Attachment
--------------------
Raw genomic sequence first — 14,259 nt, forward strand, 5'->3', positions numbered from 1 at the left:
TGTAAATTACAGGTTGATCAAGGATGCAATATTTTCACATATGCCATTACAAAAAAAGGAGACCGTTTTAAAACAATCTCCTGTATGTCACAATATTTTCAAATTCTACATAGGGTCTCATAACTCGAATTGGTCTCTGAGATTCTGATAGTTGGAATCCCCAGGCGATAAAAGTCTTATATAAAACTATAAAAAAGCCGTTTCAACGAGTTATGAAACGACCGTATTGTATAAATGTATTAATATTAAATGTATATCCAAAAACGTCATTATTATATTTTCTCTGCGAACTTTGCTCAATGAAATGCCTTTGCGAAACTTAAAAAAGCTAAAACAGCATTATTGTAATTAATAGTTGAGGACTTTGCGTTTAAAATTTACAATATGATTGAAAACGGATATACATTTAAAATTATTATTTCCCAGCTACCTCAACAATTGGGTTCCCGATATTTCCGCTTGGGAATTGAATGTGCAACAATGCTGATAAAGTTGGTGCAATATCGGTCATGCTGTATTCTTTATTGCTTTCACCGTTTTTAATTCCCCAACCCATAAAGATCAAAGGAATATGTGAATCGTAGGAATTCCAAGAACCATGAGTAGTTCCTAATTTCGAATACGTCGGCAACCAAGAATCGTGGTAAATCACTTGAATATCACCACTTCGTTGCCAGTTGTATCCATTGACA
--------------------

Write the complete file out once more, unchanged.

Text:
Raw genomic sequence first — 14,259 nt, forward strand, 5'->3', positions numbered from 1 at the left:
TGTAAATTACAGGTTGATCAAGGATGCAATATTTTCACATATGCCATTACAAAAAAAGGAGACCGTTTTAAAACAATCTCCTGTATGTCACAATATTTTCAAATTCTACATAGGGTCTCATAACTCGAATTGGTCTCTGAGATTCTGATAGTTGGAATCCCCAGGCGATAAAAGTCTTATATAAAACTATAAAAAAGCCGTTTCAACGAGTTATGAAACGACCGTATTGTATAAATGTATTAATATTAAATGTATATCCAAAAACGTCATTATTATATTTTCTCTGCGAACTTTGCTCAATGAAATGCCTTTGCGAAACTTAAAAAAGCTAAAACAGCATTATTGTAATTAATAGTTGAGGACTTTGCGTTTAAAATTTACAATATGATTGAAAACGGATATACATTTAAAATTATTATTTCCCAGCTACCTCAACAATTGGGTTCCCGATATTTCCGCTTGGGAATTGAATGTGCAACAATGCTGATAAAGTTGGTGCAATATCGGTCATGCTGTATTCTTTATTGCTTTCACCGTTTTTAATTCCCCAACCCATAAAGATCAAAGGAATATGTGAATCGTAGGAATTCCAAGAACCATGAGTAGTTCCTAATTTCGAATACGTCGGCAACCAAGAATCGTGGTAAATCACTTGAATATCACCACTTCGTTGCCAGTTGTATCCATTGACA